The General Services Administration said last week that AT&T, Sprint, T-Mobile and Verizon have won places on a contracting program that consolidates the agency’s wireless service plans to save an estimated $300 million over the next five years.
The initiative in effect creates a “family plan” with each carrier, through which the government can pool its unused minutes.
The GSA said federal agencies spend about $1.3 billion annually on wireless services and mobile devices purchased through more than 4,000 wireless agreements and 800 wireless plans.
“The Tangherlini family buys cell phone service better than the federal government does in some cases,” said Dan Tangherlini, acting administrator at the GSA, in an interview last week.
He said he expects agencies to embrace the initiative because of its obvious cost-saving benefits. “This one is so self-evident,” he said. “Everyone does this at home.”
The move is part of a broader government effort to consolidate buying power to cut costs and reduce redundancies.
The IBM Center for the Business of Government, which sponsors independent research, last week released a report on how federal agencies can speed up their work.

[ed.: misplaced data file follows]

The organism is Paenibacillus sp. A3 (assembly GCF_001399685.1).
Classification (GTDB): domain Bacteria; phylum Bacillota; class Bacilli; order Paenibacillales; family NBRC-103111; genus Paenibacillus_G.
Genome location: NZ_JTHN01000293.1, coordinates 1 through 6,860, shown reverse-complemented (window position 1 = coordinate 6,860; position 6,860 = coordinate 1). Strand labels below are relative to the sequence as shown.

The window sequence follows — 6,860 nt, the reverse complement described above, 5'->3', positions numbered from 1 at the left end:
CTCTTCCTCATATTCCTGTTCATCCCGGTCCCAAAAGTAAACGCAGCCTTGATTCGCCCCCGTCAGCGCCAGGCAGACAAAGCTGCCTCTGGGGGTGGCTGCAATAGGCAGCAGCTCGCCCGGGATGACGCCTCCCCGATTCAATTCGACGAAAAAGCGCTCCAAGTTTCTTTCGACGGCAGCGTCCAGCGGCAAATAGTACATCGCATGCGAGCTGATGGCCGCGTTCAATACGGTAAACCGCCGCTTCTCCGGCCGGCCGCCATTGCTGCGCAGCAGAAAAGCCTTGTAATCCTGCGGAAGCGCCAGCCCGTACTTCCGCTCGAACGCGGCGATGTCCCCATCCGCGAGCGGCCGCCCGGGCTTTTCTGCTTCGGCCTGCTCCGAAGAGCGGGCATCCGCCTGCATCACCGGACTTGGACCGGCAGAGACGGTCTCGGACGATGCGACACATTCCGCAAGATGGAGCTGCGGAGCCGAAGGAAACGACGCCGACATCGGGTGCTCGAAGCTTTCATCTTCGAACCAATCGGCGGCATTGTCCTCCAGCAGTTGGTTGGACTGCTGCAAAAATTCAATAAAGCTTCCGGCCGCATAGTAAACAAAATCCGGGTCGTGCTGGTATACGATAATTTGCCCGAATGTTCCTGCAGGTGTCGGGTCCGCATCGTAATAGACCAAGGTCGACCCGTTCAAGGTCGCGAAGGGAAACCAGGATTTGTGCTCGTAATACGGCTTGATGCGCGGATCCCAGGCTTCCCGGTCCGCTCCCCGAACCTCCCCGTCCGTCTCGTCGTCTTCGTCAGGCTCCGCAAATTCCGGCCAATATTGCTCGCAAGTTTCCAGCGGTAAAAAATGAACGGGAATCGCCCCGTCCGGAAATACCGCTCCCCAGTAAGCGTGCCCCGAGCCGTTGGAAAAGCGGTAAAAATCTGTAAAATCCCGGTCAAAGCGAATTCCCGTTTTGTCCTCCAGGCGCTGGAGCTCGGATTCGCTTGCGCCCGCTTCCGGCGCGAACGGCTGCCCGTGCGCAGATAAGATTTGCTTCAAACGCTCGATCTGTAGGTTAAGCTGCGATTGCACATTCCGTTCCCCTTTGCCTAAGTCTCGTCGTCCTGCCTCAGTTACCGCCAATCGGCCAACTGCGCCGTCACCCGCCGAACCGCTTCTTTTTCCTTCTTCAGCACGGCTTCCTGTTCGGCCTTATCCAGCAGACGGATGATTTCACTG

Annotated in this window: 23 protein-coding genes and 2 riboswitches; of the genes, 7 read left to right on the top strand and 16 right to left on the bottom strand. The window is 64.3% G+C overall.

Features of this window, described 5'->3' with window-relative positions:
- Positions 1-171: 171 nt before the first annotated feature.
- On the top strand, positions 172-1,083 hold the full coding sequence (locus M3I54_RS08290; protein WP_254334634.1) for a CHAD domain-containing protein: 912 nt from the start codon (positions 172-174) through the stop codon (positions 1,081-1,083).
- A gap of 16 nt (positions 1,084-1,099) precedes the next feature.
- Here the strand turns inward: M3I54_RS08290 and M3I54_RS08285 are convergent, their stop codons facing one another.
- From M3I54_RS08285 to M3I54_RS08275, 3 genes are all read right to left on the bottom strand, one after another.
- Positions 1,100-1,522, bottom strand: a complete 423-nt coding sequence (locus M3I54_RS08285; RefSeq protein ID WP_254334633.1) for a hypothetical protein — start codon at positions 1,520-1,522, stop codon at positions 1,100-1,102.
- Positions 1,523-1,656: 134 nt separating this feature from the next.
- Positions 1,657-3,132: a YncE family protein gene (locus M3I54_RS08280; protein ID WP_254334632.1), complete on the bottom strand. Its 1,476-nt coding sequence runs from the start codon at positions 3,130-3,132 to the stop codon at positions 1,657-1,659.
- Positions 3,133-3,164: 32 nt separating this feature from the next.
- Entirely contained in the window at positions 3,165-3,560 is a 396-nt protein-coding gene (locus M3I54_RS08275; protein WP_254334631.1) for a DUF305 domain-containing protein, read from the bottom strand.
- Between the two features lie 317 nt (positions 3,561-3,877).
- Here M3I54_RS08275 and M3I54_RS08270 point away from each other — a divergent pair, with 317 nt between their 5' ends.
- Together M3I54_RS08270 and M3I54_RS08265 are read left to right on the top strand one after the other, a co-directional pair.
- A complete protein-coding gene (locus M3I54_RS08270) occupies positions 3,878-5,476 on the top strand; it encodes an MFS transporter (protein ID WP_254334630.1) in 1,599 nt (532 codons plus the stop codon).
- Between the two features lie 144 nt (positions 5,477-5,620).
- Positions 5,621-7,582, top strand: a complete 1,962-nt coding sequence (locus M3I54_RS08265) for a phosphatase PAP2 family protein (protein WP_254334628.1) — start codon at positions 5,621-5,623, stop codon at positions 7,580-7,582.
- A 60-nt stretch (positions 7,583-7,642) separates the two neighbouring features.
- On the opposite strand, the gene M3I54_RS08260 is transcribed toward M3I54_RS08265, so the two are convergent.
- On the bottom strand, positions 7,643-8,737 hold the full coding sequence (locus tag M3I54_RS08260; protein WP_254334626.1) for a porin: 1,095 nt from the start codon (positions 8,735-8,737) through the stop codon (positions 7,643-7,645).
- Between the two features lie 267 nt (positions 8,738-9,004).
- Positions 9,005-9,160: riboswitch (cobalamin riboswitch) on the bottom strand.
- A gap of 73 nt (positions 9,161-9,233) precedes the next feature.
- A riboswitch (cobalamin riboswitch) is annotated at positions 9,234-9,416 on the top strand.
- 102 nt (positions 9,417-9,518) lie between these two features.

“We see the value of time every day — in claims-processing times, supply chains, lag-times from intelligence collection to analysis to action,” wrote Charles Prow, the report’s editor. “In each of these cases, long cycle times mean higher costs, lower service levels and diminished mission effectiveness.”
The compilation of essays from experts presents ideas on how to make government move faster, including developing measurement systems that allow better assessment, increasing agencies’ reliance on technology for citizen services and shifting to mobile.
The Government Accountability Office earlier this month rejected a protest filed by Arlington-based Zeichner Risk Analytics against a Department of Homeland Security contract for infrastructure program studies and analysis support services awarded to the Silver Spring-based Nexight Group.
ZRA’s proposal had received ratings of “satisfactory” for technical approach and understanding, “poor” for management approach and capabilities and “acceptable” for past performance, according to the GAO report.
Though the Nexight Group offered a slightly higher price, the GAO said its proposal received “substantially higher” ratings. ZRA argued that the agency’s evaluation of its proposal was unreasonable, but the GAO did not support the company’s protest.
The GAO sustained a protest filed by Columbia-based Global Dynamics, which had argued it was wrongly excluded from an Army competition to provide registered nursing services for the San Antonio Military Healthcare System.
Global Dynamics contended that the weaknesses the government identified in its proposal were without basis or could have been easily resolved. It also objected to the Army’s finding that it failed to demonstrate adequate financial capability.
The GAO said the record did not support elements of the agency’s evaluation and upheld the protest. It recommended that the Army reevaluate Global Dynamics’s proposal and reimburse the company for the costs of filing and pursuing the protest.